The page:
Great find! I found an article
with more pictures of the unit and a video from Toy Fair. The claim that it's better than Jakks' Namco series because it runs the original code is interesting because: a) it implies the system runs on emulation, similar to Jakks' Taito TV Games system from late last year; b) emulation is not necessarily better than ported code, depending in either case on the programming and the hardware capabilities; and c) when I spoke to the programmer of one of the games on Jakks' second Namco TV Game, he said that they were not provided with the original source code by Namco
. He ported his game by reverse-engineering it from the original assembly. It seems kind of a low blow to say, "Ours is better because we never gave anyone else the goodies we used to make ours."
Also, having remembered that Jakks once announced an extension of the Namco license many years ago, I dug up a Jakks Pacific press release from April 2007 saying just such a thing. It didn't "really" say how long the extension was for, but a quote in it said Jakks was looking forward to "at least another three-year-run." So, it appears the Jakks Namco license expired in 2010, hence Namco Bandai releasing their own plug-n-play system now. Too bad, though, that this system doesn't actually contain any games not already in a Jakks TV Game, unless you count the skip-to-board-255 version of Pac-Man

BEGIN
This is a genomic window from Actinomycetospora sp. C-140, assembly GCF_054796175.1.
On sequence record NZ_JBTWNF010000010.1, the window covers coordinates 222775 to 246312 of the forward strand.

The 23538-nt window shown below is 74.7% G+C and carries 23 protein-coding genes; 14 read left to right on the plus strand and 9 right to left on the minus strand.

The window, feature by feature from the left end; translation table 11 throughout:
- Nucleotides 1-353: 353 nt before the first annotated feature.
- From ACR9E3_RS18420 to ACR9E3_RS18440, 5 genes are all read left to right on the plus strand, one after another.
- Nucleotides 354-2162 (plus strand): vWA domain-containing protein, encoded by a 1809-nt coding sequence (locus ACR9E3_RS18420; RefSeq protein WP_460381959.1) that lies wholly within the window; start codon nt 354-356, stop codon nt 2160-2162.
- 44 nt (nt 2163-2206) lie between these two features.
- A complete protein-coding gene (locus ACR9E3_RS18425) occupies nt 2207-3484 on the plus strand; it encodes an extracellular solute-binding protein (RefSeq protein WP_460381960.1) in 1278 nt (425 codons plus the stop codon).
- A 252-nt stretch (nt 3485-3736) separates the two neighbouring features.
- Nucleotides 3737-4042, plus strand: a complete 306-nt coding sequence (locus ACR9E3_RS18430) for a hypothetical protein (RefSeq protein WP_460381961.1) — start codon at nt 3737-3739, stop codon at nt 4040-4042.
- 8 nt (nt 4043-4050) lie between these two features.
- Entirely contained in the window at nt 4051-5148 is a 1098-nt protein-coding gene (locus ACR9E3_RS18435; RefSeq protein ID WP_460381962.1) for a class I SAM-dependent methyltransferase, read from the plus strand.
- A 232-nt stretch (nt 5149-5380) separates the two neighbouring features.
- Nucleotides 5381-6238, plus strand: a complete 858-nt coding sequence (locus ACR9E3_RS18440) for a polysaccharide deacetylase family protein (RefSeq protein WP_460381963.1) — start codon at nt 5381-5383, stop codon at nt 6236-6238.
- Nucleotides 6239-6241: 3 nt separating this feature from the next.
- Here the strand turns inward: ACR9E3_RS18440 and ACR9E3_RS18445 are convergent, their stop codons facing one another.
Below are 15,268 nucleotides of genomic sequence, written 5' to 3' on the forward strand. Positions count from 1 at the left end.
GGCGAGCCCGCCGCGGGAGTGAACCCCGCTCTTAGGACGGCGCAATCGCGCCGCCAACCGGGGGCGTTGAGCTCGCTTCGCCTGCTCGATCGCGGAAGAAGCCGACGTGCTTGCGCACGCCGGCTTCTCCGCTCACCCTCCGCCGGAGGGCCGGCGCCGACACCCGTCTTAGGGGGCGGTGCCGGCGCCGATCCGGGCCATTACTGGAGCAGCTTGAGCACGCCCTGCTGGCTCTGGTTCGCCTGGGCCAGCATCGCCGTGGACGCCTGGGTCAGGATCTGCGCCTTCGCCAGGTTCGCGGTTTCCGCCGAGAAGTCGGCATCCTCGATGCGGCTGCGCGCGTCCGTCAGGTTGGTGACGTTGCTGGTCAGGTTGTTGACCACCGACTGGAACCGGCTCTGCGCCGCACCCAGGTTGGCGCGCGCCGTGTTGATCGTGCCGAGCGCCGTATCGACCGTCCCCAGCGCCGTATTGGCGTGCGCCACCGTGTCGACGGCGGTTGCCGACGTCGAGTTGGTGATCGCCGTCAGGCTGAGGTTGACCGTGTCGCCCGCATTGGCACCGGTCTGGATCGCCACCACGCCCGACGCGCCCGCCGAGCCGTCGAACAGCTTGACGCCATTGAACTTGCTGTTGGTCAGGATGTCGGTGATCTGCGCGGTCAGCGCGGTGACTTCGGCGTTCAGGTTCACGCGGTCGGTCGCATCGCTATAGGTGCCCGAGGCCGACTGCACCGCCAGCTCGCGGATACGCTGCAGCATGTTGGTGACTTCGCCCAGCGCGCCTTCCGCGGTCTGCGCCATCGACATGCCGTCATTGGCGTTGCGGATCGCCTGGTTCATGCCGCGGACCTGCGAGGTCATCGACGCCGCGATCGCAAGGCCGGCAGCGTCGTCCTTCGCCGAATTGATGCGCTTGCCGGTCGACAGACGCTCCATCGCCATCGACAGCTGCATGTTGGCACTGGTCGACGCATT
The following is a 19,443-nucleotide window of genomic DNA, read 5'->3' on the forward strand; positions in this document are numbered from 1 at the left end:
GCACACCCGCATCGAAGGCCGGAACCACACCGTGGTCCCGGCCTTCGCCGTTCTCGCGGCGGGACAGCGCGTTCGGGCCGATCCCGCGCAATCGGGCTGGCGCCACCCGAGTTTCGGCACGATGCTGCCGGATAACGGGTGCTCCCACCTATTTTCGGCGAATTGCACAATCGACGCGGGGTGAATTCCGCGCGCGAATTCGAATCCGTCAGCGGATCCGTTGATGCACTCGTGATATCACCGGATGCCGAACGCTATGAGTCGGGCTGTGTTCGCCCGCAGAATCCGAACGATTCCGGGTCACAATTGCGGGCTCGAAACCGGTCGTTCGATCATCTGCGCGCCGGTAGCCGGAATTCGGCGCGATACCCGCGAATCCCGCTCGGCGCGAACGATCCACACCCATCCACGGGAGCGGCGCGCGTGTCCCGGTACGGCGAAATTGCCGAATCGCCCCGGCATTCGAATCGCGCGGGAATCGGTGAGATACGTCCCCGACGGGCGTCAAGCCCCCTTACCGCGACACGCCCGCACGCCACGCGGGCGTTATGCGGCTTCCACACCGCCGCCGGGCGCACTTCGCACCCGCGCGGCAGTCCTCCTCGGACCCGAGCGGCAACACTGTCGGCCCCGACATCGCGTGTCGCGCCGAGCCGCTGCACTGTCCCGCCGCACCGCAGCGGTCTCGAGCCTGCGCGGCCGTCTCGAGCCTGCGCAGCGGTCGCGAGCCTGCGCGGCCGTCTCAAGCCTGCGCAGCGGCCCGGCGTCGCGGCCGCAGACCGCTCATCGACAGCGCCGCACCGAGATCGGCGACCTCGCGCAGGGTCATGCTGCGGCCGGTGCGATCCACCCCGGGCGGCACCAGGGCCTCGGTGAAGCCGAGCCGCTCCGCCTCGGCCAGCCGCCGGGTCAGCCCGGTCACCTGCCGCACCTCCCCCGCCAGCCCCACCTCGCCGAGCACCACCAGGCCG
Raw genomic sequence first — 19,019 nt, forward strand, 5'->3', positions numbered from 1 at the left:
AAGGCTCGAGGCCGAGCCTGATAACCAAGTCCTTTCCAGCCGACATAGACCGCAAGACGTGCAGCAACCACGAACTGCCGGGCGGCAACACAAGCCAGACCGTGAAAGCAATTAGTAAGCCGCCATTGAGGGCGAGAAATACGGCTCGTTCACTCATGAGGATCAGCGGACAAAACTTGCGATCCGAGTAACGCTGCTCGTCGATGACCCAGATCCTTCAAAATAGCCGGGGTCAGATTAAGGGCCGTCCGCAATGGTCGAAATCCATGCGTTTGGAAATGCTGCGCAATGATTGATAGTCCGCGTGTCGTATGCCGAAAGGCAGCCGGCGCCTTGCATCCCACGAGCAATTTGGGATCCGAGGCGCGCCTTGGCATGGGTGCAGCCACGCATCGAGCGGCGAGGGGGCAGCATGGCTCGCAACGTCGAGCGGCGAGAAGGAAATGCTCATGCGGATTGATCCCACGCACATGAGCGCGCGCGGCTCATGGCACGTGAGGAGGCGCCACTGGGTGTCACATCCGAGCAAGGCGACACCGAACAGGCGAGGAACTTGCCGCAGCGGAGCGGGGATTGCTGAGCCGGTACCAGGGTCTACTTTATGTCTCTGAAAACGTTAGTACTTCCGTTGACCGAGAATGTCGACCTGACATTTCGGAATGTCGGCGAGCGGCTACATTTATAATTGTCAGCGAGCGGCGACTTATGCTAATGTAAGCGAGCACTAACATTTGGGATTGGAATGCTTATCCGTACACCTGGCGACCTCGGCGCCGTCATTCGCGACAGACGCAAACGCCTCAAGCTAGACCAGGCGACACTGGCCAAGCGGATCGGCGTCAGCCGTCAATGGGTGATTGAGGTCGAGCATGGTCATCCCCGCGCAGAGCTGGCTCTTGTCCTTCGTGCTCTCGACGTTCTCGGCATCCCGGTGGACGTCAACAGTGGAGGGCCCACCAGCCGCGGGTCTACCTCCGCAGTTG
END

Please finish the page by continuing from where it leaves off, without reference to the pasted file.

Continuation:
Its title listing is the same as the final Jakks Namco TV Game except without Pole Position
--and Ms. Pac-Man
is still AWOL in plug-n-play since ~2005. Could we not get anything else from the Namco Museum series?
P.S. I'm curious, too, about whether it's a 4-way or 8-way stick. The latter would suck for the Pac-Man
games; the former would suck for Xevious